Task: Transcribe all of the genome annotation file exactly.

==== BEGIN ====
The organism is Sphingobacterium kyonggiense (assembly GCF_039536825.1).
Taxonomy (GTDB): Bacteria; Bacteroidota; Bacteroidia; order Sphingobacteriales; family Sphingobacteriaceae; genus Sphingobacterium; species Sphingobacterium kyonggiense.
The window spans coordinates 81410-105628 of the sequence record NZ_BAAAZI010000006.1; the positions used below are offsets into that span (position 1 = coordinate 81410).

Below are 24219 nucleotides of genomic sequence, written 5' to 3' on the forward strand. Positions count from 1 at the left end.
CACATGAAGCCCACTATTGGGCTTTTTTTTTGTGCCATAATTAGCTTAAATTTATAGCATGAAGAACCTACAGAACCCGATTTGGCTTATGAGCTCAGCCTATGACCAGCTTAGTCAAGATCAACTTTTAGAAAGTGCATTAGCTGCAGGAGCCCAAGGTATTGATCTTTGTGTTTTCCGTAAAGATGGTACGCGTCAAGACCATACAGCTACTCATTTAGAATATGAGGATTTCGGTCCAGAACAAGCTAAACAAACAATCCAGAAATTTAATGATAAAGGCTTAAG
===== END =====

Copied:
The organism is Sphingobacterium kyonggiense (assembly GCF_039536825.1).
Taxonomy (GTDB): Bacteria; Bacteroidota; Bacteroidia; order Sphingobacteriales; family Sphingobacteriaceae; genus Sphingobacterium; species Sphingobacterium kyonggiense.
The window spans coordinates 81410-105628 of the sequence record NZ_BAAAZI010000006.1; the positions used below are offsets into that span (position 1 = coordinate 81410).

Below are 24219 nucleotides of genomic sequence, written 5' to 3' on the forward strand. Positions count from 1 at the left end.
CACATGAAGCCCACTATTGGGCTTTTTTTTTGTGCCATAATTAGCTTAAATTTATAGCATGAAGAACCTACAGAACCCGATTTGGCTTATGAGCTCAGCCTATGACCAGCTTAGTCAAGATCAACTTTTAGAAAGTGCATTAGCTGCAGGAGCCCAAGGTATTGATCTTTGTGTTTTCCGTAAAGATGGTACGCGTCAAGACCATACAGCTACTCATTTAGAATATGAGGATTTCGGTCCAGAACAAGCTAAACAAACAATCCAGAAATTTAATGATAAAGGCTTAAG